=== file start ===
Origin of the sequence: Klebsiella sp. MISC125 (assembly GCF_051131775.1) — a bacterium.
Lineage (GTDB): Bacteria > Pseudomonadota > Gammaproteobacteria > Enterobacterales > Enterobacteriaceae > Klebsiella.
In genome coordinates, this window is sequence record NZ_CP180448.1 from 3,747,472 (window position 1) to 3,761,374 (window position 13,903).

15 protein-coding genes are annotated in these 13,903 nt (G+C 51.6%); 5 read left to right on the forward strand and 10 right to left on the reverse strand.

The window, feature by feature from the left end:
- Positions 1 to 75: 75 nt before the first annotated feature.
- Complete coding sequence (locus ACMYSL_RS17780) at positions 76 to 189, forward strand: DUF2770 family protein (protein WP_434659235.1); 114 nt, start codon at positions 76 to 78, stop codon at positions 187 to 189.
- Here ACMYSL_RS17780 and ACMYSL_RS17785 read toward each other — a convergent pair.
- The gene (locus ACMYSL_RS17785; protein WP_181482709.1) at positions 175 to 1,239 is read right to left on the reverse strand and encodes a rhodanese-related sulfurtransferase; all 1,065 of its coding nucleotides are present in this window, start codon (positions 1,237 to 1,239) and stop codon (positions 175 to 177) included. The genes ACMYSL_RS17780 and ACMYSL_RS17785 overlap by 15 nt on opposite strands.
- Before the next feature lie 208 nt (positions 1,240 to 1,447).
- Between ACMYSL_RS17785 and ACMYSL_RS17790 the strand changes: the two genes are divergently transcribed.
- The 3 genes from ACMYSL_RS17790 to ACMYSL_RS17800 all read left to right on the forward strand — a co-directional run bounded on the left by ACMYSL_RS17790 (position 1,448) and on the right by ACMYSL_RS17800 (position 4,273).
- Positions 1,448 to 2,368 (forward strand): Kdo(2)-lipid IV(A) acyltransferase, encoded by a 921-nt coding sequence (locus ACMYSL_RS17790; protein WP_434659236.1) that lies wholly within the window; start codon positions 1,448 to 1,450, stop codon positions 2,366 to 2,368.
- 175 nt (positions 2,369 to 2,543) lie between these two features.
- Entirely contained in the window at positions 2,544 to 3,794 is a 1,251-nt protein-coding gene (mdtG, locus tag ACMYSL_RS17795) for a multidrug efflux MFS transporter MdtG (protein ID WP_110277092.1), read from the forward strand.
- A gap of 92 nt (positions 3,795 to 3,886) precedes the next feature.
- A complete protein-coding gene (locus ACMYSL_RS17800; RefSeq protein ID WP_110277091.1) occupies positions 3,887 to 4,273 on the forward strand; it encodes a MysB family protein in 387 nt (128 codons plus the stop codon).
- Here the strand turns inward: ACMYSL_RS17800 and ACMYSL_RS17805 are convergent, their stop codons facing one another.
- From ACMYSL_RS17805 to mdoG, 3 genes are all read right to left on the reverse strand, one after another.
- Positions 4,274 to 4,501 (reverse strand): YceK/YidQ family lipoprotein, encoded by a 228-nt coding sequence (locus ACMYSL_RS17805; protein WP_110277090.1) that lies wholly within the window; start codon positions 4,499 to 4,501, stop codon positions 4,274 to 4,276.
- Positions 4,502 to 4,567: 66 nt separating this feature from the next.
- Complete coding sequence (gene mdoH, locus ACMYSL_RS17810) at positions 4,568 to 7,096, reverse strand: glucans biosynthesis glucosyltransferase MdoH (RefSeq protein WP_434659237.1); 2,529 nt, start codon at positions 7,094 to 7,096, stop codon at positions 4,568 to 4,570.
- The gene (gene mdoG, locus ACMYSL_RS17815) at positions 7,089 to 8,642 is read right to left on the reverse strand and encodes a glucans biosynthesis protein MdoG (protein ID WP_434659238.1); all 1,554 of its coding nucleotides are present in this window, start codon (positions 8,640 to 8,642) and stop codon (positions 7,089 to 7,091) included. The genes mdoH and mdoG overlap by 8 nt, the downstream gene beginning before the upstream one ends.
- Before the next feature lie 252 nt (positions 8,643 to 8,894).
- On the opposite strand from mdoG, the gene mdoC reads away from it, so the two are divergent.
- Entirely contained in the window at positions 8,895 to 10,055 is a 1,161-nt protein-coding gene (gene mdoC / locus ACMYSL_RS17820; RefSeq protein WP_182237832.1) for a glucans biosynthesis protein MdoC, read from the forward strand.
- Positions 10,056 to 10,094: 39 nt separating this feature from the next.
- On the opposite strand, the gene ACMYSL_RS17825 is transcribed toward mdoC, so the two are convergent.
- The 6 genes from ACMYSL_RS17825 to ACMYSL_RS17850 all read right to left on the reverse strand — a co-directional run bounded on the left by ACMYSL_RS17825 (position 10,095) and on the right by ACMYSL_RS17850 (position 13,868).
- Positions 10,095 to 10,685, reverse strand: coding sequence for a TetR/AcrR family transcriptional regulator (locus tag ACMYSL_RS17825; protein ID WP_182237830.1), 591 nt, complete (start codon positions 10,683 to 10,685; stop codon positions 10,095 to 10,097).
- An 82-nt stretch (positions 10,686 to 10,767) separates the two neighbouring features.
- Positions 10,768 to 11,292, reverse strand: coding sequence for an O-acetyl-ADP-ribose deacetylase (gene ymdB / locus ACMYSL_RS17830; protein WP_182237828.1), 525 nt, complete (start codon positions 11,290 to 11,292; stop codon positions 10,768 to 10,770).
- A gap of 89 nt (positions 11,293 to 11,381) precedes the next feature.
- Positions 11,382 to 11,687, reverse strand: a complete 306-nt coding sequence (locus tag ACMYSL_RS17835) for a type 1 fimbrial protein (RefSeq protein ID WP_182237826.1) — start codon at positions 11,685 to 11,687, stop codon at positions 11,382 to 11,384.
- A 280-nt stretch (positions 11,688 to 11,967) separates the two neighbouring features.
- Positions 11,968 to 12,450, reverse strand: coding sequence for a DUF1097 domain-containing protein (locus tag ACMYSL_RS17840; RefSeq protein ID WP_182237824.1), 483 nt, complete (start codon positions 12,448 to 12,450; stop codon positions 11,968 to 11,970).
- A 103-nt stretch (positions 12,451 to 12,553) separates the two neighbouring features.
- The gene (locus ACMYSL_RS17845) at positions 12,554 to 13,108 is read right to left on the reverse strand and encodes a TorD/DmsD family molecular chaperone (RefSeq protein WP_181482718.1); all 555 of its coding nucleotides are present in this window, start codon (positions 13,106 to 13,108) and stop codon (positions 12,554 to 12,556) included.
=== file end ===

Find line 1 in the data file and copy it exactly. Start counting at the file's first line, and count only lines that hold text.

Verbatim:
Origin of the sequence: Klebsiella sp. MISC125 (assembly GCF_051131775.1) — a bacterium.